- Local food is often less expensive. It may seem to good to be true, but I’ve found that local food is often less expensive than food in big box stores. Sure, it takes more time and energy on my part to shop local, but I almost always save money.
My Ongoing List of Ways to Support the Local Food Movement in Naples/ Southwest Florida
This probably isn’t a comprehensive list of locavore food in Southwest Florida since new local food producers are popping up daily. I tend to stick close to Naples and only frequent a few farmer’s markets.
Please comment if you want me to add another producer to the list! I’d like to keep this current and filled with as many local food producers as possible.
Community Supported Agriculture (CSA) Programs in Naples & Southwest Florida
Non-CSA Local Produce
- SWFL Produce *my personal favorite
- Southern Fresh Farms
- 12 Seasons Farm
- Naples Fresh (look for the hydroponically grown lettuces in grocery stores!)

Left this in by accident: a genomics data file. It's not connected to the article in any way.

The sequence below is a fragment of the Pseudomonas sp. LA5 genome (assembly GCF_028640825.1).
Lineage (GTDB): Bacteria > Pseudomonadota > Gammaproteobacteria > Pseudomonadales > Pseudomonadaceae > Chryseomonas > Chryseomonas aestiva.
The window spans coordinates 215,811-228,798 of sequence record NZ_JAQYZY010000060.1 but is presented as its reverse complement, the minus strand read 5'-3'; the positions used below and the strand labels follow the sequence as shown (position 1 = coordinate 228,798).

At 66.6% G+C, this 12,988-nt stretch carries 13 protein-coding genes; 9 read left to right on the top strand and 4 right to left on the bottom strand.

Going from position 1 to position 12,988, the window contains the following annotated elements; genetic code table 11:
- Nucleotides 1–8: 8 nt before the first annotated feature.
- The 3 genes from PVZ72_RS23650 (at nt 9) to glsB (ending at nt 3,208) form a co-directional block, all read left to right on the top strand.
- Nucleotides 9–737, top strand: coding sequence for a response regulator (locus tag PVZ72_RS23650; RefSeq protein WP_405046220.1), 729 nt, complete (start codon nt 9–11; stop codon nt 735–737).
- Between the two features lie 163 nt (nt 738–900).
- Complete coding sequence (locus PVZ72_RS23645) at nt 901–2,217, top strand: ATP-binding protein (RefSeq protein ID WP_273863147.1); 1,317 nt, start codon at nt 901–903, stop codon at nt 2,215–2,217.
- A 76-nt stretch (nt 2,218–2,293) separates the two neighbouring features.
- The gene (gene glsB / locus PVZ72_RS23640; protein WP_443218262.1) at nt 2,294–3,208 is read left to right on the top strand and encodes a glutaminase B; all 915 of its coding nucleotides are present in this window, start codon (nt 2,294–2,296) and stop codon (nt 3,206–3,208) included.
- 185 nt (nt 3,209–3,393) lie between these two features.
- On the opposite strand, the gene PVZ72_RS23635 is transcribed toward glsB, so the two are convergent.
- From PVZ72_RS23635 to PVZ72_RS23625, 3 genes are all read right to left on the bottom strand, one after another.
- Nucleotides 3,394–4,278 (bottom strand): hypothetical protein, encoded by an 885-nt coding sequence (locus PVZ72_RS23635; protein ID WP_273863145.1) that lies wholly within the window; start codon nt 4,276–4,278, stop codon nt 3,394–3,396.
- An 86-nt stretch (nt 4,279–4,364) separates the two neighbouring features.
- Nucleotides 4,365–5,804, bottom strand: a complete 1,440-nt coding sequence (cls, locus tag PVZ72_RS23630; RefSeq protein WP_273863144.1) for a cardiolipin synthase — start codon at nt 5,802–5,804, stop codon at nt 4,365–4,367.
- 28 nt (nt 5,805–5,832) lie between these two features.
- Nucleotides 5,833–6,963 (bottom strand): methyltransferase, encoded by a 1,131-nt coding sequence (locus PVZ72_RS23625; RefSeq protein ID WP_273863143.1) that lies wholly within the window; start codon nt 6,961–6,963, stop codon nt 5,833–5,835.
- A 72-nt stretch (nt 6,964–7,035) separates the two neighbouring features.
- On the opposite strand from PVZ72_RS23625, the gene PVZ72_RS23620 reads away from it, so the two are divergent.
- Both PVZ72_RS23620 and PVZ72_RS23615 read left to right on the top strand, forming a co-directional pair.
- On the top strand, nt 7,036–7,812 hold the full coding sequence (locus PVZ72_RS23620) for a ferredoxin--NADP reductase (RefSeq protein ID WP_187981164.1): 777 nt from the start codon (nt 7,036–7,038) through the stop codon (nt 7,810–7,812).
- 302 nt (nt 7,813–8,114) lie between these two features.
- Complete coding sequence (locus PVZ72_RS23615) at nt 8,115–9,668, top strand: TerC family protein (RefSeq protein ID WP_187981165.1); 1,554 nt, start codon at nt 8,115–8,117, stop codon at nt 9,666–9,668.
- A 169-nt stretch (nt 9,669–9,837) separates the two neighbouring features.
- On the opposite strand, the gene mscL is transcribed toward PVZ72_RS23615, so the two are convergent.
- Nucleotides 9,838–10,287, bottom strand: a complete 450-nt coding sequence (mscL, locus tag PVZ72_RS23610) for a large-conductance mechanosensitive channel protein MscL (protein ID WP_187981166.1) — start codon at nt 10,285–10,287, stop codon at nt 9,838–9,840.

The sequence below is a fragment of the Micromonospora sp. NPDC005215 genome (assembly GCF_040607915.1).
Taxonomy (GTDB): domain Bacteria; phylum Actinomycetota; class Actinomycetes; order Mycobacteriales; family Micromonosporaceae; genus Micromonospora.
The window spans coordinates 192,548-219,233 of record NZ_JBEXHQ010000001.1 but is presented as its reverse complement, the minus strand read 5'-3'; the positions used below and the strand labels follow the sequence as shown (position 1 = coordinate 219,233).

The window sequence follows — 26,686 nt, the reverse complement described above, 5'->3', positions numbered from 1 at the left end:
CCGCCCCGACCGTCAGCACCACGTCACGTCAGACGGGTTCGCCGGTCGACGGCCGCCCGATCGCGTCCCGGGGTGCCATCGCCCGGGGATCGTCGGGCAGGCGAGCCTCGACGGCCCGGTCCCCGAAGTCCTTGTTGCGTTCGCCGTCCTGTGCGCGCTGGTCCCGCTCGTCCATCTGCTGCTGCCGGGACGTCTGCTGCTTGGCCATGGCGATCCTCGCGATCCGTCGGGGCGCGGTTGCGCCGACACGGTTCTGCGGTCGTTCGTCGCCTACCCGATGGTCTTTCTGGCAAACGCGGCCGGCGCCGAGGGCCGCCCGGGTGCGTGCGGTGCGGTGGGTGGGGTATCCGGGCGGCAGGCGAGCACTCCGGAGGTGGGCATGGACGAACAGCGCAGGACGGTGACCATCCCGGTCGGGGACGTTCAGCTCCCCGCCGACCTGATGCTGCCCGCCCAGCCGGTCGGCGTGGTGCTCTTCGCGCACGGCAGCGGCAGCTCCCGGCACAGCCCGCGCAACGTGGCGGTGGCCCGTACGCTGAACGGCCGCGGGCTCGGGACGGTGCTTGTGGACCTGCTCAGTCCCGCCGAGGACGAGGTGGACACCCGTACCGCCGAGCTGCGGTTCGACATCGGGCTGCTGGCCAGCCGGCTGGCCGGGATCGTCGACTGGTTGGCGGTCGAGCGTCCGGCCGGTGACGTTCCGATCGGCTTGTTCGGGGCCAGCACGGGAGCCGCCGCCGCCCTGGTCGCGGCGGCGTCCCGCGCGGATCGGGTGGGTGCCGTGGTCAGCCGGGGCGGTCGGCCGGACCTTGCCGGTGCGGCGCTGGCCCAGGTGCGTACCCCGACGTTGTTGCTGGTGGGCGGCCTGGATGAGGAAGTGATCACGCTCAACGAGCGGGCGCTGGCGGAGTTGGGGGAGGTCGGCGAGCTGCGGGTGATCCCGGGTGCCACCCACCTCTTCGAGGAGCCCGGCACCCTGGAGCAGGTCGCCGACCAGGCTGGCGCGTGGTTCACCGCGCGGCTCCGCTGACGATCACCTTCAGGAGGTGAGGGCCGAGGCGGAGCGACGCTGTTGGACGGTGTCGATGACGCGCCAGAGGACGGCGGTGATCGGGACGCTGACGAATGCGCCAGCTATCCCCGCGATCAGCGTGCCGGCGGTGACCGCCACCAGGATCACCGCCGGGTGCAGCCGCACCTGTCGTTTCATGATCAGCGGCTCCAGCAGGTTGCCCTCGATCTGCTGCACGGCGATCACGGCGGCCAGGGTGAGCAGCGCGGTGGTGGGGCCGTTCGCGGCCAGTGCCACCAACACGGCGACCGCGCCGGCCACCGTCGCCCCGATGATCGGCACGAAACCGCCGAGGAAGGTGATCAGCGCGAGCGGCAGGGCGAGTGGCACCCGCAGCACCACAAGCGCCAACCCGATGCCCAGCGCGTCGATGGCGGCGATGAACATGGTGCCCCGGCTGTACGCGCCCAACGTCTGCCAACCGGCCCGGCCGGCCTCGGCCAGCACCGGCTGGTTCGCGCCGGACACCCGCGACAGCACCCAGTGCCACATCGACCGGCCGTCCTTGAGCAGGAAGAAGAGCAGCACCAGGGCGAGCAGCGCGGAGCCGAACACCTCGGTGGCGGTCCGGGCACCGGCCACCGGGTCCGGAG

- Naples Citrus
- Calusa Farms (also has edible flowers and micro greens)
- Oakes Farm/ Food & Thought/ Seed to Table
- Chakra Microgreens & Kombucha
- Farmer Mikes (while a CSA program is available, you can still buy produce without the CSA membership)
- Inyoni Organic Farm (while a CSA program is available, you can still buy produce without the CSA membership)
Where to buy sustainably raised and humanely slaughtered meat in Naples & Southwest Florida
- Pineshine Farm *my personal favorite overall
- Circle C Farm
- Florida Cattle Rachers—> purchase through SWFL Produce
Where to buy local grass-fed beef in Naples & Southwest Florida
Where to buy local dairy in Naples
- Sunny Florida Dairy
- Dakin Dairy *my personal favorite/ found at Sprouts
- Food & Thought often has unpasteurized milk
Where to buy local mushrooms in Naples & Southwest Florida
Where to buy local caught seafood in Naples & Southwest Florida
- Dilly’s Fish Co / Dilly’s Facebook *my personal favorite
- The Fisherman’s Daughter
- Trico’s Shrimp
- Captain & Krewe
- Captain Jerry’s in Oake’s Market